Environmental concern in the form of pro-environmental attitudes and normative expectations often serve as explanatory variables of pro-environmental behavior, but the evidence on their impact on pro-environmental action remains inconclusive. Instead of focusing under which conditions individuals reveal their preferences for environmentalism (e.g. only in low cost situations), this article provides empirical evidence for the role of neutralization techniques to account for the lack of pro-environmental actions. We use representative panel data on renewable energy usage from a total of five panel waves collected in Germany during the years 2015 to 2019 to show that neutralizations moderate the effects of both environmental concerns and normative expectations of families and peers. For individuals who have learned neutralization techniques, neither environmental concerns nor normative expectations play a role as determinants of renewable energy usage. Therefore, the availability and salience of such neutralization techniques can contribute to the explanation of the concern-behavior gap.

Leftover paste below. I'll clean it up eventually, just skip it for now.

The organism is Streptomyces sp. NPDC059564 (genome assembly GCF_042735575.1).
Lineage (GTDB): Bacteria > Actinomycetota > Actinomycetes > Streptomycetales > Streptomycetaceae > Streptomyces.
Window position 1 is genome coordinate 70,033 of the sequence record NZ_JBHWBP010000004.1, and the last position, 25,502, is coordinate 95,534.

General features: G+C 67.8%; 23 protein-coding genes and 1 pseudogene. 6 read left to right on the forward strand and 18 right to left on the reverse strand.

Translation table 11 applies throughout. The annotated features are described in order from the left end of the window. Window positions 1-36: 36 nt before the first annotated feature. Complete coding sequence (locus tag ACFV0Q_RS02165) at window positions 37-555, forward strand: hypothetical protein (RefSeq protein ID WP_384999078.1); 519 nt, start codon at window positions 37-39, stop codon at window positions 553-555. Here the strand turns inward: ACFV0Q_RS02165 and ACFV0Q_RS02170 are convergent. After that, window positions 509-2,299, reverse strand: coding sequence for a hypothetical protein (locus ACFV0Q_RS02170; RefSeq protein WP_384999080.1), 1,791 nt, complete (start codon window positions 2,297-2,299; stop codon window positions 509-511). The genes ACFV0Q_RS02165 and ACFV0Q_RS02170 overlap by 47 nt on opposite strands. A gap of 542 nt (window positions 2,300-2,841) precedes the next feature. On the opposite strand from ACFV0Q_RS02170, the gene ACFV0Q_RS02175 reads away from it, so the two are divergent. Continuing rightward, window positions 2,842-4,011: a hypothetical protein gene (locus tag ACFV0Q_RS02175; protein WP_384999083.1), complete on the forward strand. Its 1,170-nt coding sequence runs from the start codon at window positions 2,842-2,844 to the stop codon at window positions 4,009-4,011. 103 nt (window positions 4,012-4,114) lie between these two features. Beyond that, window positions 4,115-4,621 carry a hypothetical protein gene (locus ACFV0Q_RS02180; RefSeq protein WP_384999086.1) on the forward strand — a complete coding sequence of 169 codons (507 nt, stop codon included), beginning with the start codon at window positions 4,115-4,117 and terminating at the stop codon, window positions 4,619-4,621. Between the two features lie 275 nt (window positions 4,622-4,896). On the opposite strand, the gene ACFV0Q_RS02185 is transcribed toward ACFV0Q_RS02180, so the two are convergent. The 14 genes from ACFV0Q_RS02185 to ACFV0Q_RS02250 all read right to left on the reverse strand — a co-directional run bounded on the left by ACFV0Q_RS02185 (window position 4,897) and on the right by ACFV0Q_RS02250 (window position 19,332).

|Journal||Energy Research and Social Science|
|Publication status||Published - May 2023|